Jacob Bannon’s influence as a musician is well established more than two decades into his career, both as frontman for Converge and as the head of Deathwish Inc. And though Converge is recognized for pioneering sounds in heavy music, they do a lot under that umbrella, expanding beyond hardcore and metal into the occasional foray into noise, shoegaze or folk. Wear Your Wounds, essentially a solo project devised by Bannon and backed by a plethora of guest musicians including Kurt Ballou of Converge fame, takes that musical influence even further. Highly anticipated since his first split release in 2012, Bannon’s exploratory solo full-length debut in WYW is a stalwart, deeply layered work that pushes farther and harder on sonic avenues that were left unpursued in his other music outings.
WYW begins with a track fittingly named, “Wear Your Wounds”, its welcoming if not solemn piano melody soon giving way to a gut-punching fury of guitars. The restraint here is notable, as the piano is never once overshadowed by what is otherwise a torrent of sound. Bannon’s vocals are distorted enough to seamlessly drift between the soundscapes of the track (an effect used throughout the work), and it’s a stylistic choice that is only subverted when appropriate. This track is a style guide to the album itself, a convergence of primitive traditional elements guided by surprisingly strong melodies at its core.
“Giving Up” continues a delivered focus on nuanced pacing, once more continuing to herald its melody through the lonely piano piece alongside Bannon’s isolated and distant vocals. The percussion thunders in the distance with a hollow timbre. It’s the abrupt, if not expected tempo change that defines this track as it begins to squirm and thrash, assembling all of its layered pieces into some sort of greater entirety, raging until its own sonic gears refuse to turn and it returns to silence. It’s an impressive track, if not for how you can hear how every piece is slowly assembled to make the final product.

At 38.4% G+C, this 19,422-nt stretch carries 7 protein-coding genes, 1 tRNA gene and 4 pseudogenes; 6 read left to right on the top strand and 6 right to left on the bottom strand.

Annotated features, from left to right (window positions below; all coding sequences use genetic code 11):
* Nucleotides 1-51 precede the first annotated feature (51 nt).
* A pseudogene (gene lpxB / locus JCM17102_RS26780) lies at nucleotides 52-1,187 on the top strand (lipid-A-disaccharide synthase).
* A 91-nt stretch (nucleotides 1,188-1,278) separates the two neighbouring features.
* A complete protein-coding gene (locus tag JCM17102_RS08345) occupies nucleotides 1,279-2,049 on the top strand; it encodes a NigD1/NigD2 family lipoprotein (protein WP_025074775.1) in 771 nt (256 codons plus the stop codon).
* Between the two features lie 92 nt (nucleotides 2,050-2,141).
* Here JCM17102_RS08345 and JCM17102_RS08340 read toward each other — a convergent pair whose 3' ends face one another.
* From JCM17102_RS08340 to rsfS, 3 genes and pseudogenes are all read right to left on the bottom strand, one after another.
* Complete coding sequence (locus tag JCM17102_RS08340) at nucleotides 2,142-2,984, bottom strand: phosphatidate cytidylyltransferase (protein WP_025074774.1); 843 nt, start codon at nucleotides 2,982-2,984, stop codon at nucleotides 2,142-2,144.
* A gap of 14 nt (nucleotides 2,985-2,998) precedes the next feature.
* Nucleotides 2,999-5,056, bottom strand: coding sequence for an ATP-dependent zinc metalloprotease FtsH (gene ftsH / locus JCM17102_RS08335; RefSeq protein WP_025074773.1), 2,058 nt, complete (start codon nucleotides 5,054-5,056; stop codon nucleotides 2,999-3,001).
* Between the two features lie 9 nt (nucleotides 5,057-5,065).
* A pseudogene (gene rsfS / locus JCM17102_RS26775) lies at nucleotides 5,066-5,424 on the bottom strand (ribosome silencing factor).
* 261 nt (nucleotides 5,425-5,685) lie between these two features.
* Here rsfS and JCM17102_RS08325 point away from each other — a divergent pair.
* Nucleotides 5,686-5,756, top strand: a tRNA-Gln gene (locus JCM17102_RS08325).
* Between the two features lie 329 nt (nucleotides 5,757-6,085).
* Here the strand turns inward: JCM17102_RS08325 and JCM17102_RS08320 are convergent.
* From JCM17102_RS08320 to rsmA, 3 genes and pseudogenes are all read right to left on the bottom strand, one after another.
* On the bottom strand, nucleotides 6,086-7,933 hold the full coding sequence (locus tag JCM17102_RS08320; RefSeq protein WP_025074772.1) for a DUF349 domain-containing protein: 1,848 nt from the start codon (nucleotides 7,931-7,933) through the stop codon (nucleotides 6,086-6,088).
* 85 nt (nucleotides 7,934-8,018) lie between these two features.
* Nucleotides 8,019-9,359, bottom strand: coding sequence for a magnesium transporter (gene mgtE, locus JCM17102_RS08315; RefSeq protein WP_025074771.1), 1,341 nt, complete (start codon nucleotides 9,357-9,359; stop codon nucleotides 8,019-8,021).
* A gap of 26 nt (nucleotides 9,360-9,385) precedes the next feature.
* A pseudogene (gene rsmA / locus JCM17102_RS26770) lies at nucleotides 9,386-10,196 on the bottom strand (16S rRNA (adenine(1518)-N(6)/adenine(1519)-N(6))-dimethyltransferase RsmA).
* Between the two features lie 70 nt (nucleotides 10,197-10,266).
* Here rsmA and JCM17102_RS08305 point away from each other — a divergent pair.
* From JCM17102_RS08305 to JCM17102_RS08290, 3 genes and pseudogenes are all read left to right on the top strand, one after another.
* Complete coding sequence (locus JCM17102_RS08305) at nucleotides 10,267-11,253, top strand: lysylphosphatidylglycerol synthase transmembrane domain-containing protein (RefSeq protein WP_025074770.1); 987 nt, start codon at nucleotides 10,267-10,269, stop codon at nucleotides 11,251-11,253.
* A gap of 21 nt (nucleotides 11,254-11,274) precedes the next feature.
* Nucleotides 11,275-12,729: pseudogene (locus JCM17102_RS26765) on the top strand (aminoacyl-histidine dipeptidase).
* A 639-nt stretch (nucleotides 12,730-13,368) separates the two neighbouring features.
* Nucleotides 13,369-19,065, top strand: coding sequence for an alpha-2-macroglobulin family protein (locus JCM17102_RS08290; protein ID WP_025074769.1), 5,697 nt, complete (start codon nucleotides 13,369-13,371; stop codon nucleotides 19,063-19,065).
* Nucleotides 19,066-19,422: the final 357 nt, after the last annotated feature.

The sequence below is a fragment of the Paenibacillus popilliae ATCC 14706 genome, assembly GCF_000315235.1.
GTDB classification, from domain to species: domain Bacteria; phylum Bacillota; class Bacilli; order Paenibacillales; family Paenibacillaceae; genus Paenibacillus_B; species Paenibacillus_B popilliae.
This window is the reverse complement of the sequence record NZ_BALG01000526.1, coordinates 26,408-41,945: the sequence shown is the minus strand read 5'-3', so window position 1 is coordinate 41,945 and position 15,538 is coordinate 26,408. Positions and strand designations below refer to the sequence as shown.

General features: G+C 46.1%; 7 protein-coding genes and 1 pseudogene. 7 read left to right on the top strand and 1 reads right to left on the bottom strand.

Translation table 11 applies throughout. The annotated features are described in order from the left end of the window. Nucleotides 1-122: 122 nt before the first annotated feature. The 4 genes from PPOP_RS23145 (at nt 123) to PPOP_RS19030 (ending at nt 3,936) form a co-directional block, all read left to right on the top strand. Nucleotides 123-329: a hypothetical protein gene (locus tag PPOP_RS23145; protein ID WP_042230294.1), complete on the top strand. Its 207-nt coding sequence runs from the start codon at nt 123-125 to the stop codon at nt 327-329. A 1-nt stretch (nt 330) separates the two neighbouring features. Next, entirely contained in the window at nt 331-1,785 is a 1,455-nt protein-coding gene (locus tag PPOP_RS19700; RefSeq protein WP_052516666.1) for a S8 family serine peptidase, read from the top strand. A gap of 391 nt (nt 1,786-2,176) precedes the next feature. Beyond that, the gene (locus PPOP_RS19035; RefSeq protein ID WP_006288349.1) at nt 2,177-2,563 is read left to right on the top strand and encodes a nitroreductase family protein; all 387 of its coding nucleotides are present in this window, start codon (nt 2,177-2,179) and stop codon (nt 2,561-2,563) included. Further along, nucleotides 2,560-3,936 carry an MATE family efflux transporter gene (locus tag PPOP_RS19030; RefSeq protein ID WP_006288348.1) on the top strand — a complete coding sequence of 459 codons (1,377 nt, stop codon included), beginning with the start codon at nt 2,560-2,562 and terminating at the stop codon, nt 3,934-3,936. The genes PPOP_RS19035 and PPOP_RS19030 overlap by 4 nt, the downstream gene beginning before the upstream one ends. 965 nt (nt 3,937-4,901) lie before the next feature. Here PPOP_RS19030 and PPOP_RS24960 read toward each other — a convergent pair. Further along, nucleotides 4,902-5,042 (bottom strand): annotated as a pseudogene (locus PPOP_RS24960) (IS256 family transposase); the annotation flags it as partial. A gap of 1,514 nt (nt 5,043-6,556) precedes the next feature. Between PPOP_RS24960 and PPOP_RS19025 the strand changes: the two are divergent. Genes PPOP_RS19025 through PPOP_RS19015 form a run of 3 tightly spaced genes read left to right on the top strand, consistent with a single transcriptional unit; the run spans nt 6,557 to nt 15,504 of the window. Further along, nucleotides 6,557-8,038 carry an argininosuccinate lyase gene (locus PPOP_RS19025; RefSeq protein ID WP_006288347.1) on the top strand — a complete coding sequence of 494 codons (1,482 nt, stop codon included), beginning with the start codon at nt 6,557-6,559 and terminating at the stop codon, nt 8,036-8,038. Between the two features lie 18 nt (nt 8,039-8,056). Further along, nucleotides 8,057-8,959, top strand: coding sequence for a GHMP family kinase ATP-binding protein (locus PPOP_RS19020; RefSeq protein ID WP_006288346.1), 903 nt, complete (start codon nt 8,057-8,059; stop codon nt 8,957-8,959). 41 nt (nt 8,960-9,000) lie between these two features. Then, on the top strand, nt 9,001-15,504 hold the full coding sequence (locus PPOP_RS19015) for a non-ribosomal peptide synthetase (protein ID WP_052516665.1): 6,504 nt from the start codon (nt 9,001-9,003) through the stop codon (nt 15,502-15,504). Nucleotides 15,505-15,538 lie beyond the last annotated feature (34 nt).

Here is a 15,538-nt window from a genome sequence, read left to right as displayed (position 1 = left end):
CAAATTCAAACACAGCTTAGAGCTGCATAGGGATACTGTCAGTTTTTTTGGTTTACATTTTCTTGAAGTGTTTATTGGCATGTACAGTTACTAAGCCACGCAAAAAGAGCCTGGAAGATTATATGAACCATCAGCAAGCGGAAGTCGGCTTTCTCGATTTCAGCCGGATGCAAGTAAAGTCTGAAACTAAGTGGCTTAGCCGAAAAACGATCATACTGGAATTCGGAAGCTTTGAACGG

These textured soundscapes appear with much more prominence on “Hard Road to Heaven” and “Best Cry of Your Life,” the latter being a proof of Bannon’s use of multi layered composition enforced by a variety of textures. The track rests on a bed of intense percussion, while rhythmically every other instrument and sound follows behind in a mad pursuit. It never falls apart, and this laser focus while experimenting with wildly fractured and unstable sounds remains deeply evocative.
While “Breaking Point” feels like an aural kaleidoscope, “Shine” comparatively feels subdued, with Bannon’s lyrics at the forefront, shedding the mass of effects that covered his voice, with conviction broadcasting through lines like “maybe it was not our time/and sunshine would always to come/ to cast the shadows we were running from/ those times were never kind.” The contemplative lyrics of the track turn ever inward, and better still these lyrics are enunciated, clear—they’re declarations of a sort. Simple and efficient, but still meaningful.
Shedding the chaotic noise, the album ends with a surprisingly serene affair: “Goodbye Old Friend” remains starkly reminiscent of early art rock, its warmth and rhythmic tamborine accenting and combating its own dour expressions. It ends, instead, with a meditative reprise of sorts, quiet and far too distant, fading into nothingness for the listener. It’s haunting.
WYW is Bannon at his best. Its shortcomings are only present towards the end of the album, with tracks like “Fog” and “Heavy Blood” sounding at times derivative or too discordant in contrast with the rest of the work. WYW soars through its dynamic and purposefully uncomfortable serenity, calculated restraint and disposition to growing crescendos of sound and focus. There’s rarely a stumble throughout. It’s an impressive work that summarizes Bannon’s efforts to explore a sound within his comfort zone yet some distance outside of what is expected of him. It’s a profound journey.